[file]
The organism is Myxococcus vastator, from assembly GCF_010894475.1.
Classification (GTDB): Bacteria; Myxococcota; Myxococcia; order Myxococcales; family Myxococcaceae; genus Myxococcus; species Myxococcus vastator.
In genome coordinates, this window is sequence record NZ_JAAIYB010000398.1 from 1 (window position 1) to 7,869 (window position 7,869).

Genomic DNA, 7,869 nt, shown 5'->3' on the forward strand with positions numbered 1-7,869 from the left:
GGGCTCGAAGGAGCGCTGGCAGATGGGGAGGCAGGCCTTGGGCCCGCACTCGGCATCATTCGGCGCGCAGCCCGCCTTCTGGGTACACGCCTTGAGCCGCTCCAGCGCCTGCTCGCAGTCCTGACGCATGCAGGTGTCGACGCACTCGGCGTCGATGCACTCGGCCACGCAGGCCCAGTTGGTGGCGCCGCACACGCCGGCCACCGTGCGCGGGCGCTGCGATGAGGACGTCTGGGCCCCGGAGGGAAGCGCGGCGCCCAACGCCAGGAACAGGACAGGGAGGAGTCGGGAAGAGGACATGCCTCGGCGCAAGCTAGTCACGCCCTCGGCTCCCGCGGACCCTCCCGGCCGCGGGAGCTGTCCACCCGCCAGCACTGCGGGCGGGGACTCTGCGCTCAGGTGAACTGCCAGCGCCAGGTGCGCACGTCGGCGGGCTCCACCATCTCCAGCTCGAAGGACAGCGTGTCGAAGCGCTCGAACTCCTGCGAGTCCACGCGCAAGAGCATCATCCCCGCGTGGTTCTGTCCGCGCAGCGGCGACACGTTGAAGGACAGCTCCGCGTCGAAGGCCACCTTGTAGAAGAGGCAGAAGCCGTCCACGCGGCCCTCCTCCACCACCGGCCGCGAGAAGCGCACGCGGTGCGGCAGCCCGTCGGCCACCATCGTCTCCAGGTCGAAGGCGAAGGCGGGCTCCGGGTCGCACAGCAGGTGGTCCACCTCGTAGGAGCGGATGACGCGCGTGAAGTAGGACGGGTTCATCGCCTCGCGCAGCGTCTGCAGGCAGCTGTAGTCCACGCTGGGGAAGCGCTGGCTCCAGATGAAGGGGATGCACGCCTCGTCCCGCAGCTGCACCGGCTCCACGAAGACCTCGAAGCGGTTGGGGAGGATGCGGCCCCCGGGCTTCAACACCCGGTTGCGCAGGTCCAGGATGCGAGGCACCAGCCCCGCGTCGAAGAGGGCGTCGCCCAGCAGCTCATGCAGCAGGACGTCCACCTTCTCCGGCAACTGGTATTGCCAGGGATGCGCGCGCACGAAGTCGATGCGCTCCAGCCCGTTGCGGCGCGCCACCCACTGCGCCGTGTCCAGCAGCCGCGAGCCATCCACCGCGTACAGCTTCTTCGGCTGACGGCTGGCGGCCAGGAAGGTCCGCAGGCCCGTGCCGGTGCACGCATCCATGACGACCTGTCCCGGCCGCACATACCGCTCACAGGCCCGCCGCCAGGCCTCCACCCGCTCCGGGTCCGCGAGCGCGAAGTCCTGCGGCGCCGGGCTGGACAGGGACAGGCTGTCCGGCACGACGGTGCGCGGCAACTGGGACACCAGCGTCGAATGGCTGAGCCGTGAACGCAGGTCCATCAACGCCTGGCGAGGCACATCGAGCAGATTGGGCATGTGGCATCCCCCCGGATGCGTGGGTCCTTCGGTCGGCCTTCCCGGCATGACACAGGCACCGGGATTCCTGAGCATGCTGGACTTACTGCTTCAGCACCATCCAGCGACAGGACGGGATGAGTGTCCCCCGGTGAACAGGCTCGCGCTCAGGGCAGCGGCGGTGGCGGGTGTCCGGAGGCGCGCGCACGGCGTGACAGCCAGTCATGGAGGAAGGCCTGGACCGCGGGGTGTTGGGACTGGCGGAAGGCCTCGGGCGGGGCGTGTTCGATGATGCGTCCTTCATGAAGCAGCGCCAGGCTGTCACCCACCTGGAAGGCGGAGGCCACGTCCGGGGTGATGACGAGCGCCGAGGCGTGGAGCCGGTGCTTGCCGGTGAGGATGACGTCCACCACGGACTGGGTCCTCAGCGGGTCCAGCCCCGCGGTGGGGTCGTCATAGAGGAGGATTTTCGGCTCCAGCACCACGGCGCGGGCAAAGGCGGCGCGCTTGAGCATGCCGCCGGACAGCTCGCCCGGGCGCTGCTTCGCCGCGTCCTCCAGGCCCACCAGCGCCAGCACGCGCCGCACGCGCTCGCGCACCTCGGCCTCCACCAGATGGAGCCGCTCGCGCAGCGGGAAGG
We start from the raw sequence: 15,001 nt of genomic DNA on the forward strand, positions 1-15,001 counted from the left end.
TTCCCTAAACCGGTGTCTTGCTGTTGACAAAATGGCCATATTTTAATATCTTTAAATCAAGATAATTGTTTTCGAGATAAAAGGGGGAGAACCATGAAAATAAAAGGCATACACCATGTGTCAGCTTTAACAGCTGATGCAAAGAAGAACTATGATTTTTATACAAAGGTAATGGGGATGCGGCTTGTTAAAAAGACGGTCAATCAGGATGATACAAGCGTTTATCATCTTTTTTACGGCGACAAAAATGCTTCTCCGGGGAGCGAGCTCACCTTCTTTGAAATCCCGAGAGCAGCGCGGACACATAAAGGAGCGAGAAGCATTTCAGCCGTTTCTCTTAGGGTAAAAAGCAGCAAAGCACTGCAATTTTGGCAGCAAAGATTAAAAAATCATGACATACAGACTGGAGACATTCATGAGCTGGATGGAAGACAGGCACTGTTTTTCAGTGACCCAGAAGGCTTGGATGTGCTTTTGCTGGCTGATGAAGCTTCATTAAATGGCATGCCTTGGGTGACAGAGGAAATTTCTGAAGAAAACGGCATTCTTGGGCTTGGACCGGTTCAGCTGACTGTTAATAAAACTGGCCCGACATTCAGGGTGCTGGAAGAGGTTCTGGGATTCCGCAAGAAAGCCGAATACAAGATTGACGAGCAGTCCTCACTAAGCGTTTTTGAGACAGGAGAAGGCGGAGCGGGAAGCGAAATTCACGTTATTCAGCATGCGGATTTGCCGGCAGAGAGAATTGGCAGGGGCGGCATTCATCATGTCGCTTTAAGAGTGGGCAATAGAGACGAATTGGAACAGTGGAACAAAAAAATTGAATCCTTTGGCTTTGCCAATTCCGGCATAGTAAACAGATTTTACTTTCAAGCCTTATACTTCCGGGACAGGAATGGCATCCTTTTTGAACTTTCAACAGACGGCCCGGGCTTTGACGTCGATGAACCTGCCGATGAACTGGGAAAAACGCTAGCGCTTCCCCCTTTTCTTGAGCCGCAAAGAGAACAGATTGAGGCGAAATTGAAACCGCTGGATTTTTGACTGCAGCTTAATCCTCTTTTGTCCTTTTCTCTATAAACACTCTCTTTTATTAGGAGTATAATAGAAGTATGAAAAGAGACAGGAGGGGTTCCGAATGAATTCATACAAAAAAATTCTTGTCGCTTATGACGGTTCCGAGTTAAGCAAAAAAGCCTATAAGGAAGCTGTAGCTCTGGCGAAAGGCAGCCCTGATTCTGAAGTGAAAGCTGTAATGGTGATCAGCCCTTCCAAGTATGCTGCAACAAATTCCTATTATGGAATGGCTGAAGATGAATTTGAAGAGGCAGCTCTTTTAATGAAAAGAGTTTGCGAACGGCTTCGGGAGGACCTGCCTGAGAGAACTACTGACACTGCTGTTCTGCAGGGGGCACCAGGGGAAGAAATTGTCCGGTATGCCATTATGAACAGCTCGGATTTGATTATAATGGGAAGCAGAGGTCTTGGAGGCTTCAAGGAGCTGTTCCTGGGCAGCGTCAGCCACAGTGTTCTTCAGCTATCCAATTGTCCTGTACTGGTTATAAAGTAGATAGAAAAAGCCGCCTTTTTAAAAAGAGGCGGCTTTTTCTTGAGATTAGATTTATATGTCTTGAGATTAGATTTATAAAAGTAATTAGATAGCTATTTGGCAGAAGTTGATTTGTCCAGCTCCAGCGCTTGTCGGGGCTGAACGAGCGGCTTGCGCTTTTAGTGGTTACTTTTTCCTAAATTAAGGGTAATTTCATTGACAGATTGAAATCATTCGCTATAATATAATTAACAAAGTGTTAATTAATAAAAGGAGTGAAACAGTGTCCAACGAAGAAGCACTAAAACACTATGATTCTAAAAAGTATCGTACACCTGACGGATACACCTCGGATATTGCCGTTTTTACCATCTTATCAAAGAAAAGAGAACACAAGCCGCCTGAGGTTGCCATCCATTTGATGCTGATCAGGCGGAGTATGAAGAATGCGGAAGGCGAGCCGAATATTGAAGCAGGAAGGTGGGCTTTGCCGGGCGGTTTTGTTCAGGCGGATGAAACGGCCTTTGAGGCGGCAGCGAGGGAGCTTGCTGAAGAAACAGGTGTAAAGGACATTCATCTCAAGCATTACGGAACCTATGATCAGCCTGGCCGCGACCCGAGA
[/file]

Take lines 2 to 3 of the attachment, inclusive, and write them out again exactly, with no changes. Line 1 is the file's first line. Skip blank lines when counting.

Classification (GTDB): Bacteria; Myxococcota; Myxococcia; order Myxococcales; family Myxococcaceae; genus Myxococcus; species Myxococcus vastator.
In genome coordinates, this window is sequence record NZ_JAAIYB010000398.1 from 1 (window position 1) to 7,869 (window position 7,869).